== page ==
Bosses want you to show up to work with more than just your business clothes on; they prefer you come to work wearing a smile with that suit. The attitude you bring to the job can make or break your career. When you cop a bad attitude at work, you can infect your co-workers with your negative vibes. Negative attitudes -- just like positive ones -- have a direct effect on worker productivity and a company's bottom line.
People with negative attitudes are difficult to work with. They're like vampires who suck the life out of positive ideas and brainstorming sessions. That complainer who only sees the bad in a situation stomps out creativity with the first few words that comes out her mouth. With a person on the team who continually exhibits negativity or complains about everything, employees may hesitate to share ideas that could have positive influences on work and productivity.
Positive attitudes are just as catching as negative ones. A positive attitude has the ability to engage employees in their work. Positive attitudes lead to optimistic exchanges that promote growth and progressiveness. Communication is enhanced, teams perform better, morale is increased and productivity improves. People thrive when they are immersed in a positive experience. They are impelled to achieve more and take ownership of the results.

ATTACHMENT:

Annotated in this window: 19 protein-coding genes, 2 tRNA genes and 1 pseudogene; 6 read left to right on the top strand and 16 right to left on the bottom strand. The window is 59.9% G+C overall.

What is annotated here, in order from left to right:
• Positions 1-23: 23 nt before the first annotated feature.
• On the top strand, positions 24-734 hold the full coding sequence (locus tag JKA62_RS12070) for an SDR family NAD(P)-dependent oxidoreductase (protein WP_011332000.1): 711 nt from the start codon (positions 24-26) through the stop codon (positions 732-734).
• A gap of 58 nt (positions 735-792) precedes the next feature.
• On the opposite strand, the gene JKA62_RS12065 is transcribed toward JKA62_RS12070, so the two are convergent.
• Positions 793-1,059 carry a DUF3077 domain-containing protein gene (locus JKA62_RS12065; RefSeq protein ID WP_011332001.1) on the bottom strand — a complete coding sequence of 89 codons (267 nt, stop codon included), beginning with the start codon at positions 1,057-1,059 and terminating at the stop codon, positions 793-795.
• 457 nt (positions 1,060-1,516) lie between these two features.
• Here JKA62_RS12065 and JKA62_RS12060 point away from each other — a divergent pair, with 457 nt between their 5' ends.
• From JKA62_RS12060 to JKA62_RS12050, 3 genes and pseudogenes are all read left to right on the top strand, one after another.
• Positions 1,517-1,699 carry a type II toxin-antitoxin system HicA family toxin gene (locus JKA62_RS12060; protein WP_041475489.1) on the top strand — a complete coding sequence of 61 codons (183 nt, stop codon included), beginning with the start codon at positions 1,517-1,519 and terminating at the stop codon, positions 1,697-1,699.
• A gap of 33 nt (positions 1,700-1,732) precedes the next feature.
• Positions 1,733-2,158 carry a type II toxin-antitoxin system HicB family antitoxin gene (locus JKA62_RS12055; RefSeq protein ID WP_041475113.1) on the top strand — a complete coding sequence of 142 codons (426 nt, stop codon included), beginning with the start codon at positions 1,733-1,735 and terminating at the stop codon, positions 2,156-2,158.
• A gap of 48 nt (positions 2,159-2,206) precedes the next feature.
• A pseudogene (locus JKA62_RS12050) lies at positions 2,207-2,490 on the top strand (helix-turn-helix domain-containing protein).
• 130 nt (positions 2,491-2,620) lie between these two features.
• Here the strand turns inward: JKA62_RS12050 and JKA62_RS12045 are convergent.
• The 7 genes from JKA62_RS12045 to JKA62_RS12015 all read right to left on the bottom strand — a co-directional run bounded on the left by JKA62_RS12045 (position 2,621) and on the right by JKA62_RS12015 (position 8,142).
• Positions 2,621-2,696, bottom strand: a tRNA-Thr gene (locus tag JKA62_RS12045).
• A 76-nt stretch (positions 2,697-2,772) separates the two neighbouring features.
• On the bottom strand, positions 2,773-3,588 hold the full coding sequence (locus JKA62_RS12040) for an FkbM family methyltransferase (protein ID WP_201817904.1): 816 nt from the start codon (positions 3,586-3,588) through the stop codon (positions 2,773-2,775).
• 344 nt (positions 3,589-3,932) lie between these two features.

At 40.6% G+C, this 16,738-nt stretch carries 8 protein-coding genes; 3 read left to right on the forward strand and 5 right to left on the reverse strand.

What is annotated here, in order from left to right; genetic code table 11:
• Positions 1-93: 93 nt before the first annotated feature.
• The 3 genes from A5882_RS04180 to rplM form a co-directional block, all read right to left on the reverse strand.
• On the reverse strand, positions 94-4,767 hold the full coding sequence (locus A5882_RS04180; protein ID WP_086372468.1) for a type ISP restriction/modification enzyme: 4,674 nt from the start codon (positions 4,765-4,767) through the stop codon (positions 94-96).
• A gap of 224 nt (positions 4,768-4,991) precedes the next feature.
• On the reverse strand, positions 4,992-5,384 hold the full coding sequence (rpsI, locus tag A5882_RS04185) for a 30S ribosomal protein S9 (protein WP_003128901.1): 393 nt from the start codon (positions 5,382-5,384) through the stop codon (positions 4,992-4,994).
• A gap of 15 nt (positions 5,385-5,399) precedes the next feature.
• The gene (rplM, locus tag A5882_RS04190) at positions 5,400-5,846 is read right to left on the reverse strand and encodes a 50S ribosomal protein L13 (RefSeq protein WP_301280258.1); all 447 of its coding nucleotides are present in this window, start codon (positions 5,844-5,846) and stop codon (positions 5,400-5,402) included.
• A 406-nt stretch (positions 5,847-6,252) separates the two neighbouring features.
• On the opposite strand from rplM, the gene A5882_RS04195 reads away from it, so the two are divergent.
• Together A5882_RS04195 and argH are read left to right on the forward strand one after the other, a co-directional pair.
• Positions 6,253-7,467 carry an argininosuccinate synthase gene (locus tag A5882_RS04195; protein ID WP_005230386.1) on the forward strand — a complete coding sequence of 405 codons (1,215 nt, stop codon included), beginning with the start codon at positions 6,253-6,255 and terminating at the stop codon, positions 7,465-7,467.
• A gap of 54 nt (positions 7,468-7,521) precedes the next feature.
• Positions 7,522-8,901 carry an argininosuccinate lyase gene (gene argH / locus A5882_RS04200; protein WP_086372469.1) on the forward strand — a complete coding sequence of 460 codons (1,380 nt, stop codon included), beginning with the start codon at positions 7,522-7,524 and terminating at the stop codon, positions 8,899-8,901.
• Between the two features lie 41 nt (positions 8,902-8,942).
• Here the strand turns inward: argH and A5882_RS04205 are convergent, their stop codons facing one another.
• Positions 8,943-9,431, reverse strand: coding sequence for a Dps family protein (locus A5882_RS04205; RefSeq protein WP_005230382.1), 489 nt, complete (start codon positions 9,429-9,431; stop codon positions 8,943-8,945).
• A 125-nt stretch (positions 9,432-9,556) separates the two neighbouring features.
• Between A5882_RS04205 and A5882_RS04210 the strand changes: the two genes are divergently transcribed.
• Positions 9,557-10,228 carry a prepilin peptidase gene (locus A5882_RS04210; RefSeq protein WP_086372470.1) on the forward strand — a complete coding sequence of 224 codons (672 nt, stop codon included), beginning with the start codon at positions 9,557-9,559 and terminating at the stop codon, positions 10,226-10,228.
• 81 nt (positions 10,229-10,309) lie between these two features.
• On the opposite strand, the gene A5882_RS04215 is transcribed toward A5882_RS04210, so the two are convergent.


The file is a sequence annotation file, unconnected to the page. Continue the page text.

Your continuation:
Managers Set the Tone
Every manager has an opportunity to set the workplace "attitude" tone for her staff. The manager who inspires her staff by staying positive creates an environment that encourages creativity and innovation. If she deftly manages that surly co-worker by addressing complaints logically, her staff will feel safe to share their ideas that can improve a company and add to its growth. Employees who feel good about coming to work are more involved in what they do. The company's success becomes personal to the employee and everyone reaps the rewards.
Attitudes and Productivity
Since 1997, Gallup has conducted surveys polling more than 3 million workers about engagement. In its results, three types of workers have been identified: engaged, not engaged and actively disengaged. The engaged employees -- the ones with the positive mindsets -- are the "builders." The not-engaged workers are neutral, neither positive nor negative, while the actively disengaged workers are considered by Gallup as the "cave dwellers." These cave dwellers with their negative attitudes, Gallup says, "thrive on being part of the problem" instead of helping find solutions, which ultimately lead to productivity.
As a native Californian, artist, journalist and published author, Laurie Brenner began writing professionally in 1975. She has written for newspapers, magazines, online publications and sites. Brenner graduated from San Diego's Coleman College.